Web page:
A dearth of celebrities in the restaurant, unknowns in the kitchen and no sign of Gordon Ramsay...The hit show of last year, 'Hell's Kitchen' has a new recipe. Thomas Sutcliffe was granted a taste of what's to come

I really must watch more television. Here I am, sitting in a marquee behind a Brick Lane warehouse, and I've just asked Carol Decker who she is. You know. Carol Decker. Lead singer with T'Pau and - as she helpfully informs me - winner of this week's heat of Hit Me Baby 1 More Time, ITV's teatime talent contest for the formerly famous.

Because she's through to the final now, shares in Carol have risen steeply overnight - which is a result for the producers of Hell's Kitchen, who badly need celebrities for the opening night of their second series, and are clearly struggling with the fact that the Baftas have sucked away the A-list. The limo drivers are working double shifts, you can't get a Corrie star for love or money, and if you want a stand-up comedian for a bit of crowd-filling work, it's Tony Slattery or nothing.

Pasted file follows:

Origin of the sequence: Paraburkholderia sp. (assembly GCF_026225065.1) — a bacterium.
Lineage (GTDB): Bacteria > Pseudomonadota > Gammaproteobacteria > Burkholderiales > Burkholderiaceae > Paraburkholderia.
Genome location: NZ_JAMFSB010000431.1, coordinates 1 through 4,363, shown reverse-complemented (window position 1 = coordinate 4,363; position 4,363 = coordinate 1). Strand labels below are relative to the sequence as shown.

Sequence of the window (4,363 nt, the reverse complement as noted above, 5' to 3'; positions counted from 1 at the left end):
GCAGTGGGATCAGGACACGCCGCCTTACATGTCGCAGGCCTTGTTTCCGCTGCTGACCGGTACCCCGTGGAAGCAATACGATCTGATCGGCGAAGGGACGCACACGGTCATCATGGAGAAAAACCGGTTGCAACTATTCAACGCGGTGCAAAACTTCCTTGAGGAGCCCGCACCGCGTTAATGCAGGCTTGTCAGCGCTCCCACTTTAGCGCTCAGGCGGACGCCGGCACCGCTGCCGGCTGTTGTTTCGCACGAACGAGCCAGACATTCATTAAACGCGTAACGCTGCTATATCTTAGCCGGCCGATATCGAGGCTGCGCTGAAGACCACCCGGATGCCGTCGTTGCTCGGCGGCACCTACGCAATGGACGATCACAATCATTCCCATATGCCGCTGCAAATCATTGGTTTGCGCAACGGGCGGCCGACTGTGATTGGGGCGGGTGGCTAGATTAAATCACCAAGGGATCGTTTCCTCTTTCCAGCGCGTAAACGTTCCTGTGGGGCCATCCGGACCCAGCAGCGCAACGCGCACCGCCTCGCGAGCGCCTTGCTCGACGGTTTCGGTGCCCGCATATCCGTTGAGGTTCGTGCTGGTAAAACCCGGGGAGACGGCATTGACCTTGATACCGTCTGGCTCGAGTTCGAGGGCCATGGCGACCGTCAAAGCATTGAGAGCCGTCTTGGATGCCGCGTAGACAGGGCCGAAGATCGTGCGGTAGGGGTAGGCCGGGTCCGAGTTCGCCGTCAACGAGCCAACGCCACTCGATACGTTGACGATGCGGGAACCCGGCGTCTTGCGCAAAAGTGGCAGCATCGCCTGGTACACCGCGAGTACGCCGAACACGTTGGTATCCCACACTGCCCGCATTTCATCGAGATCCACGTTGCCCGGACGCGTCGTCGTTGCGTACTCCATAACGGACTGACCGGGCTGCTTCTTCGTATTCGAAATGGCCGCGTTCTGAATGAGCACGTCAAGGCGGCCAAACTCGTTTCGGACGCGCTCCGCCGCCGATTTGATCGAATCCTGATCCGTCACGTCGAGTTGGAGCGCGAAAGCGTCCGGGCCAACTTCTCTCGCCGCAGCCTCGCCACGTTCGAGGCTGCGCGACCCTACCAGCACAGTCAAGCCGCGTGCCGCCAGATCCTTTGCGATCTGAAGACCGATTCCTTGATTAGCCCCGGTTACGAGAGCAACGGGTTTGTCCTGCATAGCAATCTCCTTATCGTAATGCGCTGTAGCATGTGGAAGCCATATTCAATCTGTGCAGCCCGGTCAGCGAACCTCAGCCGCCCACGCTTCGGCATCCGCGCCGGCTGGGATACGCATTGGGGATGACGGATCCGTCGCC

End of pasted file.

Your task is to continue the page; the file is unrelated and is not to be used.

Carol, bless her, doesn't expel even the faintest huff that I didn't recognise her - an act of forbearance that has secured her my vote for the final. That's another slice of reality altogether, though. On that night, she'll be in the spotlight and I'll be at home, thumb poised over the redial button. But for now, we're both waiting patiently to serve as camera fodder for the second series of ITV's pan-clattering foodie elimination show.

And since I do actually watch some television, even I can recognise some of the people waiting with us in the production's holding area. There's Helen Lederer. There's that big camp bloke with the "characterful" hat, off Big Brother. And there's Daniella Westbrook, who, I would have assumed, would be getting ready for a satellite uplink of open-crotch vaginoplasty on All New Cosmetic Surgery Live, but has obviously been given the night off by Channel Five. They're helpful like that in the television industry. If you run out of tabloid stars you can just pop next door and borrow one.